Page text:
Social unrest & population growth

Posted on | augustus 9, 2011 | No Comments

From the First Industrial Revolution in England to the present, Malthusian (Rev. Thomas Malthus 1766-1834) arguments as a pretext for grossly unequal income distribution, rise in poverty amid economic growth, and to deflect focus from a socially unjust political economy to the issue of there are ‘too many people, too few resources’ in the world.

This is not to say that managing population growth is imprudent, but that the theory is a pretext for a problem that the political economy has caused. Today, the same Malthusian argument is used after UN and many government and non-government organizations are warning that during this century the population will grow disproportionately higher than the available natural resources, and such conditions may result in social unrest.

The projections for the rise in the population from the current 7 billion to 11 billion by the middle of the 21st century, and the limited energy, water, and food resources will be a major source of global sociopolitical instability, especially since the exploitation of natural resources rests primarily in the control of Western multinational corporations. Considering that the US has just under 5% of the world’s population but accounts for 25% of the world’s consumption, or 5% more than China and India combined whose population is more than seven times higher than the US. It is troubling, if not the ultimate social injustice, that 12% of the world’s population in North America and Western Europe currently accounts for 60% of the world’s private consumption spending, while one-tird of the world people living in Asia and sub-Sahara Africa account for just 3.2 percent of the world’s private consumption.

Some are optimistic that urbanization in Asia and Africa will result in higher living standards. While it is true that no rural-based economy has reached high income levels, and that rich countries are urban, it is not true that all urban countries are rich. If that were the case, Latin America with a large concentration of its population in urban areas should have been as developed as US and Canada. In the first decade of the 21st century, the average annual urbanization growth was 2%, while in the Middle East and Africa it was 3%, and in Asia Pacific 2.7%. Concerned about rapid population growth and the lack of resources to meet the rising demand, the UN has warned about a global labor market recession especially in the underdeveloped nations and possible social unrest.

UN figures show that 324 cities with a population of over 750,000 has a rise of 20.0% in the last decade, with Africa, Middle East, Asia Pacific and Latin America as leaders. Currently at one billion people, Africa will see a doubling of its population in the next half century, thus accounting for 20% of the world’s population. Multinational corporations are counting on a continued surplus labor force that will keep consumption expanding horizontally, while keeping wages low.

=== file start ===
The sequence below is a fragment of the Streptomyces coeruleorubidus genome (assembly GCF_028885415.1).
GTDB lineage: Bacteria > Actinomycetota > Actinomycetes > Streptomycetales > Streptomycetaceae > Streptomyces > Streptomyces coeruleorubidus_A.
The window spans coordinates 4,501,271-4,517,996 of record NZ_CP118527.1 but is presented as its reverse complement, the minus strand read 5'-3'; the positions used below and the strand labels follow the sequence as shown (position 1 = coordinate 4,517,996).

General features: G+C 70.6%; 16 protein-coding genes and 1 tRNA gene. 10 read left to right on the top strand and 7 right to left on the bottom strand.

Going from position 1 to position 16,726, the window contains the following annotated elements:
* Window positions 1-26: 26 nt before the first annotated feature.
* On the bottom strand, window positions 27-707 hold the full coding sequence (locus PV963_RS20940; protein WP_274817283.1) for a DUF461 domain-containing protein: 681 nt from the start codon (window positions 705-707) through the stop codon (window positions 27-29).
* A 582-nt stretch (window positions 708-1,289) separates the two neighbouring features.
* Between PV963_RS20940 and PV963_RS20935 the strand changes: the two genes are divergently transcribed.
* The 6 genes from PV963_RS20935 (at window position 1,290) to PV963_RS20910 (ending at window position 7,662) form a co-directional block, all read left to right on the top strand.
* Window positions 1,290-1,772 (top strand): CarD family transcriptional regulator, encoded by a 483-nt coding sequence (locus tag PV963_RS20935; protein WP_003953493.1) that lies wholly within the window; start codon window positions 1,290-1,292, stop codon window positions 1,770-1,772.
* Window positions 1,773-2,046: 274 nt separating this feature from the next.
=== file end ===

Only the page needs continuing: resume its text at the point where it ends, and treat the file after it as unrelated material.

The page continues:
Western regimes in the service of finance capital are only concerned about social unrest that would jeopardize the integration of the high-population areas of Africa and Asia into the capitalist West or capitalist Chinese economy currently second in the world and destined to become first mat some point in the 21st century. All of this assumes political stability, which is unlikely if the current integration model based on very low consumption and grossly uneven income distribution continues.

The International Labor Office (ILO) released a study in September 2010 indicating that people in 36 of 72 countries had less confidence in their government than they did before the 2008-2011 global recession. This was months before the Islamic uprisings that have many long-term and short-term causes beyond the current global recession. Moreover, the ILO has argued that the labor market recession is also linked to widespread social unrest throughout Europe from Slovenia to Ireland and Portugal. The International Monetary Fund, guardian of finance capital, has also warned that social inequality, jobless economic growth, and global imbalances – geographic income inequality – will mean political instability and perhaps war if such conditions continue.

The solution to preventing social unrest is not merely a jobs-creation economy throughout the world, but an economy that provides good paying jobs and opportunities for upward social mobility and government that abides by social justice and does not violate basic human rights. Are the regimes forced to accept US-style neo-liberal capitalism capable of delivering a socially just society, and are multinational corporations and banks willing to accept lower profits for the sake of social and political stability?

Just as no one believed that social unrest would spread so suddenly and so wide across North Africa and the Middle East, it is inevitable that social unrest will spread to sub-Sahara Africa that has suffered the lowest living standards on the planet from colonization to the present. Western neo-colonialism under the mask of globalization and neo-liberalism will be the cause for future sociopolitical instability in Africa and other parts of the world.

AUTHOR: Jon Kofas
E-MAIL: jonkofas [at]


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